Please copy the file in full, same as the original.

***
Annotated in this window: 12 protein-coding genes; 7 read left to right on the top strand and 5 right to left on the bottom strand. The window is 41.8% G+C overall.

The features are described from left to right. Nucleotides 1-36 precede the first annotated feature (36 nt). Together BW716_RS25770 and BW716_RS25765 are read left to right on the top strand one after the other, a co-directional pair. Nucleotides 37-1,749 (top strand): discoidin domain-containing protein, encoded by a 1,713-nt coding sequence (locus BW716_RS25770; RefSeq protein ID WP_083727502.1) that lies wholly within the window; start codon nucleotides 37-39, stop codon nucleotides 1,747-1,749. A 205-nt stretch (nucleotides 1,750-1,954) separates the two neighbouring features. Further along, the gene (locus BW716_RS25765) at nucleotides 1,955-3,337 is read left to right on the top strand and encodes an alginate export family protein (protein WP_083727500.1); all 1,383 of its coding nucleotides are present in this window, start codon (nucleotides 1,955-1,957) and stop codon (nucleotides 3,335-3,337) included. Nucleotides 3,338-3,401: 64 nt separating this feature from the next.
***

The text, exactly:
Annotated in this window: 12 protein-coding genes; 7 read left to right on the top strand and 5 right to left on the bottom strand. The window is 41.8% G+C overall.

The features are described from left to right. Nucleotides 1-36 precede the first annotated feature (36 nt). Together BW716_RS25770 and BW716_RS25765 are read left to right on the top strand one after the other, a co-directional pair. Nucleotides 37-1,749 (top strand): discoidin domain-containing protein, encoded by a 1,713-nt coding sequence (locus BW716_RS25770; RefSeq protein ID WP_083727502.1) that lies wholly within the window; start codon nucleotides 37-39, stop codon nucleotides 1,747-1,749. A 205-nt stretch (nucleotides 1,750-1,954) separates the two neighbouring features. Further along, the gene (locus BW716_RS25765) at nucleotides 1,955-3,337 is read left to right on the top strand and encodes an alginate export family protein (protein WP_083727500.1); all 1,383 of its coding nucleotides are present in this window, start codon (nucleotides 1,955-1,957) and stop codon (nucleotides 3,335-3,337) included. Nucleotides 3,338-3,401: 64 nt separating this feature from the next.